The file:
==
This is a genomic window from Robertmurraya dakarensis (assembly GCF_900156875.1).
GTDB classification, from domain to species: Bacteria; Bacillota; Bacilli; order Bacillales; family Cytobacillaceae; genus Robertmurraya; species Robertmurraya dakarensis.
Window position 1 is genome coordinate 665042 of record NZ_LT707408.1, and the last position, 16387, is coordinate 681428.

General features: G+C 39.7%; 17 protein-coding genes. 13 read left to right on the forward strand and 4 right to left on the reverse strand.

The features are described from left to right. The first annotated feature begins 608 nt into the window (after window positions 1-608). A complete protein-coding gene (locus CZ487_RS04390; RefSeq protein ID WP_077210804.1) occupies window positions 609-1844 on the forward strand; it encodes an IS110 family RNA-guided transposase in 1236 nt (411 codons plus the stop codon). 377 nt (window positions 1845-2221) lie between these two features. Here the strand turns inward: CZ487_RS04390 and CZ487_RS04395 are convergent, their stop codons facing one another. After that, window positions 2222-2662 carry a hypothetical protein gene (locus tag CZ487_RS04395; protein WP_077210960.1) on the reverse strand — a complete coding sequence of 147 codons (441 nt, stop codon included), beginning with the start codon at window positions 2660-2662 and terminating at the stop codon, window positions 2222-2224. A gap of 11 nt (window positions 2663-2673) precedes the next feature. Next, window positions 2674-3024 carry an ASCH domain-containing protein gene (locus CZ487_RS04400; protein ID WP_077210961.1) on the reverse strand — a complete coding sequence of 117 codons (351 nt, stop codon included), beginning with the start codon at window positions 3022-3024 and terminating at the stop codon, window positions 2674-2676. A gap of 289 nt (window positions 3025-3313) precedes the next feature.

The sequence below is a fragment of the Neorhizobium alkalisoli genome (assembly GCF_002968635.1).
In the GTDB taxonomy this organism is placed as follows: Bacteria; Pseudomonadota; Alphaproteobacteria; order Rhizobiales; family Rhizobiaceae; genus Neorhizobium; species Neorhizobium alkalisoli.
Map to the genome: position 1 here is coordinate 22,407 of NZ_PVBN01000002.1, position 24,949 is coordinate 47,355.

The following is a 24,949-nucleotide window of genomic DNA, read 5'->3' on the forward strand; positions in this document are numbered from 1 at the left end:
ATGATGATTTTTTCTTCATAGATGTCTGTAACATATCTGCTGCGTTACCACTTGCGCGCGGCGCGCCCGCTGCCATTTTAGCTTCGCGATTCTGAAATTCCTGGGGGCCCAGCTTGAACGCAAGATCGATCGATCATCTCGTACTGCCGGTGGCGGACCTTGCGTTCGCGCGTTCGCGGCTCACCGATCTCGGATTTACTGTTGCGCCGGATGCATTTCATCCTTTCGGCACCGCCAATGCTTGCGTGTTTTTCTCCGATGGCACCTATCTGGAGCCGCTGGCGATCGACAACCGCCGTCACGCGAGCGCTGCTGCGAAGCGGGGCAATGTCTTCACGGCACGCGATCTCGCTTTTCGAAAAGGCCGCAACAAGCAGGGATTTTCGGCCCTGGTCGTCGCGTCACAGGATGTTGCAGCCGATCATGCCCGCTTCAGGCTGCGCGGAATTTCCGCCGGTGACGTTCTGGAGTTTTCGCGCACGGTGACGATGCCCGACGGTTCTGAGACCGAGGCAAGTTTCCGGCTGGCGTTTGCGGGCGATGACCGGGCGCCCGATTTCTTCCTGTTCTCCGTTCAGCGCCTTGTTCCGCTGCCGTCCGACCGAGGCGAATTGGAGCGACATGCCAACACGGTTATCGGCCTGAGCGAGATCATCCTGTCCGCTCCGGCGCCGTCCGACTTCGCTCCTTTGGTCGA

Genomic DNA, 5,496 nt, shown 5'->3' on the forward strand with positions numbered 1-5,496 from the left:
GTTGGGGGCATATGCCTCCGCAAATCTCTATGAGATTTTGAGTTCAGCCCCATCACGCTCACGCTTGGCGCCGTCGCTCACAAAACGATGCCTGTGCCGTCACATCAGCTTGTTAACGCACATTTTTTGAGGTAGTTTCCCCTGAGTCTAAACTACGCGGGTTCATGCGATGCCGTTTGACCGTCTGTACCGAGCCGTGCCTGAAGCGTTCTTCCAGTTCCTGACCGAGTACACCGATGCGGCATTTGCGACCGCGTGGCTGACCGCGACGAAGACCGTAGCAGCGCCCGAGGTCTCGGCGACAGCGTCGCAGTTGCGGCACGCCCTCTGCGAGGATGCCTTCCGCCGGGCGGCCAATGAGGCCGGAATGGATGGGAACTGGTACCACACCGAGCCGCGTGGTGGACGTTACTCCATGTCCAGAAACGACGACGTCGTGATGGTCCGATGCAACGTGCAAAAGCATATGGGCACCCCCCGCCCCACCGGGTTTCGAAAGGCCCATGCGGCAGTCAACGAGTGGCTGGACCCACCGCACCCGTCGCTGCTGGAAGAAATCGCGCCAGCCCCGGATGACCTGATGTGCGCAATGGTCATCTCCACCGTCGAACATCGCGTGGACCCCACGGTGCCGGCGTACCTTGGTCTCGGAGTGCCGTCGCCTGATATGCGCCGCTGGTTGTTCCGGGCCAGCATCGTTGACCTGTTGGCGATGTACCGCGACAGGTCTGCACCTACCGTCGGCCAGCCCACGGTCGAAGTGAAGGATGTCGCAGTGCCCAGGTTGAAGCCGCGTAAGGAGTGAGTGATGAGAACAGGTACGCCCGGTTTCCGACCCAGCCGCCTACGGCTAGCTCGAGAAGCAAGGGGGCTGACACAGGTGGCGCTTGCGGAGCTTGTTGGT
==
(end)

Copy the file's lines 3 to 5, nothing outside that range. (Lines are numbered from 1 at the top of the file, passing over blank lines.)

Window position 1 is genome coordinate 665042 of record NZ_LT707408.1, and the last position, 16387, is coordinate 681428.

General features: G+C 39.7%; 17 protein-coding genes. 13 read left to right on the forward strand and 4 right to left on the reverse strand.

The features are described from left to right. The first annotated feature begins 608 nt into the window (after window positions 1-608). A complete protein-coding gene (locus CZ487_RS04390; RefSeq protein ID WP_077210804.1) occupies window positions 609-1844 on the forward strand; it encodes an IS110 family RNA-guided transposase in 1236 nt (411 codons plus the stop codon). 377 nt (window positions 1845-2221) lie between these two features. Here the strand turns inward: CZ487_RS04390 and CZ487_RS04395 are convergent, their stop codons facing one another. After that, window positions 2222-2662 carry a hypothetical protein gene (locus tag CZ487_RS04395; protein WP_077210960.1) on the reverse strand — a complete coding sequence of 147 codons (441 nt, stop codon included), beginning with the start codon at window positions 2660-2662 and terminating at the stop codon, window positions 2222-2224. A gap of 11 nt (window positions 2663-2673) precedes the next feature. Next, window positions 2674-3024 carry an ASCH domain-containing protein gene (locus CZ487_RS04400; protein ID WP_077210961.1) on the reverse strand — a complete coding sequence of 117 codons (351 nt, stop codon included), beginning with the start codon at window positions 3022-3024 and terminating at the stop codon, window positions 2674-2676. A gap of 289 nt (window positions 3025-3313) precedes the next feature.